Friday, September 19, 2008

The St. Louis Club Has Thrown Up The Sponge

You have seen, I suppose, before now the announcement that the St. Louis Club has thrown up the sponge, resigned from the League, and gone out of business. You have, of course known that this thing was likely to come, but still you may be sure that it hurt us just as bad when it did come as if we hadn't expected it. The reasons which led to the collapse were, at the first remove, financial. I will state the case for you so that you can understand it in the winking of an eye. We have had a club during the years 1875, 1876, and 1877-that is one side. Per contra, we have had a capital stock aggregating all told about $20,000. As near as I can ascertain, we have collected in the neighborhood of $16,000 on this $20,000. In addition to this, I am given to understand that some of the Directors raised money on their notes for the use of the Club and then had to pay the notes, amounting to close to $9,000. That went where the rest went, and, in addition to both items, there is some $3,000 due the players of 1877...

Of course you would be justified in asking me for the reason to my reason-that is, why we made these losses. And I can tell you straightaway...In the first place, Grand Avenue Park was too far away from "down-town" to ever hope to induce people to go to games there. A ride of more than an hour on a street-car is unpleasant and tedious at any time, and doubly so in warm weather and with a crowd. When I come to look back on the past, I wonder how so many people ever got out to the grounds.

In the second place, I attribute a good share of our trouble to the fact that we disgusted a certain class of people by playing ball on Sunday. One of the soundest expressions I ever heard on that subject was from a strong well-wisher of the Browns who once said in my hearing: "I tell you the bums and roughs are done busted; they've got no money. The money is all a gittin into the church folks' hands, and just so sure as you git them down on you, you're gone. And just so sure as you go to playin' games on Sunday them knock-kneed old dads won't let their girls go of a week day; and then the curly-haired boys won't go, and I tell you them's the chaps that have the money." There was more of this homely sermon but it was all to the same purpose, and I firmly believe it was based on better knowledge of human nature than the management had.

Then again, while the management-as far as the officers were concerned-was away above proof, yet there was a flavor of poker-rooms and such like that the people sniffed at.

One other thing which hurt very much was the unfortunate selection of umpires. Of course, it is foolish to charge, as some papers have done, that the Club put up Burtis with an idea of dishonesty. They put him in as one of five, and the other clubs chose him-the St. Louis Club didn't. But anyhow he was a very unfortunate selection, and it was poor policy-as it turned out-for the Club to uphold him and boost him along, and insist on him for umpire after he was so terribly disgusting to outsiders. But they thought they were right. Well, after the Burtis business began to be plain to the people, some of them wouldn't come again...I don't intend to say anything about crookedness among the players, for I don't believe in it, and I think all the row the papers have been making in this city is pretty much bosh. I don't care what Mike McGeary was before he came here. I believe he has been honest and straight with the people of St. Louis. It is pretty clear, of course, that Burtis was in with gamblers but all the talk about the men seems to me unfounded-at least I don't know of any proof.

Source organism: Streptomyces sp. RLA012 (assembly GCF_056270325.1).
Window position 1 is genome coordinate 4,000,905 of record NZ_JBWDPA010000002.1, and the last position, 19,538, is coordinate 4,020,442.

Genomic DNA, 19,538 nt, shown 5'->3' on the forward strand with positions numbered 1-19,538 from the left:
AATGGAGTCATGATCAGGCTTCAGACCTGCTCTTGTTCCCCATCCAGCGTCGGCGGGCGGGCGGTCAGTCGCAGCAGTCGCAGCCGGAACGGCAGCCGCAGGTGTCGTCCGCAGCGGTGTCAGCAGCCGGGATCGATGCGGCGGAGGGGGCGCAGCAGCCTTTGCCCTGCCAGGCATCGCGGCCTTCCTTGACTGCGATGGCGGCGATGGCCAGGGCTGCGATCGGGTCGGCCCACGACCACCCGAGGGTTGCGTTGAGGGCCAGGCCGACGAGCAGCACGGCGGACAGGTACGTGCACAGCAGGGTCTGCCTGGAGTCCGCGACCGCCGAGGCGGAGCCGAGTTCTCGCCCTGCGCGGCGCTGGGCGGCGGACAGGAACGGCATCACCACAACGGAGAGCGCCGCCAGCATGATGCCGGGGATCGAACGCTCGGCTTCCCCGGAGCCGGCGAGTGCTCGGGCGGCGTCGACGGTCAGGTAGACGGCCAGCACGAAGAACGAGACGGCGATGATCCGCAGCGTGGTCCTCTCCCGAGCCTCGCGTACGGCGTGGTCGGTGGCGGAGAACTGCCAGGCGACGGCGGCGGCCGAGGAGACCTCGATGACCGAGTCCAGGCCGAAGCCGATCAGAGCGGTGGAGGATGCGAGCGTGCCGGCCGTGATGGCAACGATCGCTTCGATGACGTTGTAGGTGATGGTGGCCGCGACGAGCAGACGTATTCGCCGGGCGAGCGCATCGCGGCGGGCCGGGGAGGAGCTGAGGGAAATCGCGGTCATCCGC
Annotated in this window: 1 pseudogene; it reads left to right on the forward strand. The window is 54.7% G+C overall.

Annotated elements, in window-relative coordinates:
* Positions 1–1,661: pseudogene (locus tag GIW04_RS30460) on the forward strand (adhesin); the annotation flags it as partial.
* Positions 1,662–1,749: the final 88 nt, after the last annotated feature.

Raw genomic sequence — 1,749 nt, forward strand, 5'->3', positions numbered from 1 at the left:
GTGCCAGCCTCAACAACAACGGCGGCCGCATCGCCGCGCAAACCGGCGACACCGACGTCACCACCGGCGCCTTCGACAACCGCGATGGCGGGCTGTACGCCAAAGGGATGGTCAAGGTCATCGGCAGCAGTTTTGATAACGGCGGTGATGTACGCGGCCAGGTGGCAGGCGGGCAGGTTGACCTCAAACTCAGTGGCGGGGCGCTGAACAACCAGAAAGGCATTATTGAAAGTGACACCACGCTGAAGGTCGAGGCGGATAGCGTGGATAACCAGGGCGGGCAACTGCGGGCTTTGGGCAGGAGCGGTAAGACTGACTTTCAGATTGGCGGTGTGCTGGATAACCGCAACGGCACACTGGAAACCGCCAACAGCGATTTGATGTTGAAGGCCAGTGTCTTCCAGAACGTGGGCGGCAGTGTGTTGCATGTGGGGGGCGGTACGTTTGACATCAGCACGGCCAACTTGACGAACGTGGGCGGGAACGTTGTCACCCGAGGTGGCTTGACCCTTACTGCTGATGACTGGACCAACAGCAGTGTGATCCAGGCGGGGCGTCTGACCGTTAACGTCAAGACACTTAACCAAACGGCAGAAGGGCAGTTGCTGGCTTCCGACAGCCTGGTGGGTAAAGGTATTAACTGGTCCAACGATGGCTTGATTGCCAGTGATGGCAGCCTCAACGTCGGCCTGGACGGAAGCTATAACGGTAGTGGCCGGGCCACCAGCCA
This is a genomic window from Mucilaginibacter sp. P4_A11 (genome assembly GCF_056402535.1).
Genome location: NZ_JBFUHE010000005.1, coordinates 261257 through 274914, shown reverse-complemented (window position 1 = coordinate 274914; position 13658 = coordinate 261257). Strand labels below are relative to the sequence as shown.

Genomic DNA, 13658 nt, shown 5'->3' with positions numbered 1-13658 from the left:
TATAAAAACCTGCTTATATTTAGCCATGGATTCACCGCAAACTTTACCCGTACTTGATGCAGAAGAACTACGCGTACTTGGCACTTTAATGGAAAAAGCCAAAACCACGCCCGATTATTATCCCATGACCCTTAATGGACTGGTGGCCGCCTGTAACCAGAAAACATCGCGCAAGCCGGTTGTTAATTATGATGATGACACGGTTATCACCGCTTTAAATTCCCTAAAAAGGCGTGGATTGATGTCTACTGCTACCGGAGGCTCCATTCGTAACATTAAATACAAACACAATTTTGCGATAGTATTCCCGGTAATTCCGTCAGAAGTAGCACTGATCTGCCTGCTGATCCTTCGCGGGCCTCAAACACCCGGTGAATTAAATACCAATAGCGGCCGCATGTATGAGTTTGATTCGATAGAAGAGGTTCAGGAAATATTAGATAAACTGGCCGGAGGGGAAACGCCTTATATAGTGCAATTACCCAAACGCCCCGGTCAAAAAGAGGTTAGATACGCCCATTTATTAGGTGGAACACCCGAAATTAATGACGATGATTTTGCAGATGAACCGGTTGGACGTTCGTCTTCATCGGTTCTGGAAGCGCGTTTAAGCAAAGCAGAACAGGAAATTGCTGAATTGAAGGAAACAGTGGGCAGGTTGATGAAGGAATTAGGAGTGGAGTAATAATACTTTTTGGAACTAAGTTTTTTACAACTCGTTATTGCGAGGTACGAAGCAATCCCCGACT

But in spite of all these things-the debt and all-we should have gone on all right if it hadn't been for those Louisville expulsions. They struck us right when we were trying to raise a little money to go on with next year, and it flattened us out as flat as the dollar of our dads, and there we have been ever since.
-Chicago Tribune, December 16, 1877


David Ball said...

Interesting article. Notice that they had actually collected only 80% of their nominal capital...

"...a capital stock aggregating all told about $20,000...we have collected in the neighborhood of $16,000 on this $20,000."

The expulsion of the Louisville players, aside from its general dampening effect on baseball enthusiasm, hurt the Browns because they had already hired one or two of the banned players for their 1878 team.

Based only on my having read a range of similar contemporary commentary on the St. Louis situation in a variety of papers, my sense is that this writer may have been kidding himself, though. My sense is that the Browns were in serious trouble, not likely to survive, and the Louisville scandal was at most the final nails in the coffin.

Jeff Kittel said...

To a certain extent, the writer of the piece was absolutely fooling himself. The stuff about the location of the ballpark doesn't fly considering they had been playing ball there since 1868 and would continue playing there until 1966. And highlighting the crookedness of the umpire while giving the players a pass is kind of silly.

The conventional wisdom is that it was the Louisville scandal and the backlash that it created in St. Louis that did the Browns in and that is certainly not the case. The Browns folded because they were unprofitable in 1886 and 1887. Best evidence says they drew more in 1875 then they did in 1886 and 1887 combined. They didn't draw, didn't make any money, and folded. I think the writer of the piece may be correct in saying that Louisville scandal was the straw that broke the camel's back but it wasn't the reason for the club's demise.

I read the fact that they had to collect 80% of the stock as a sign of how unprofitable they had been over the previous two years. If they had been making money they wouldn't have had to call in the stock.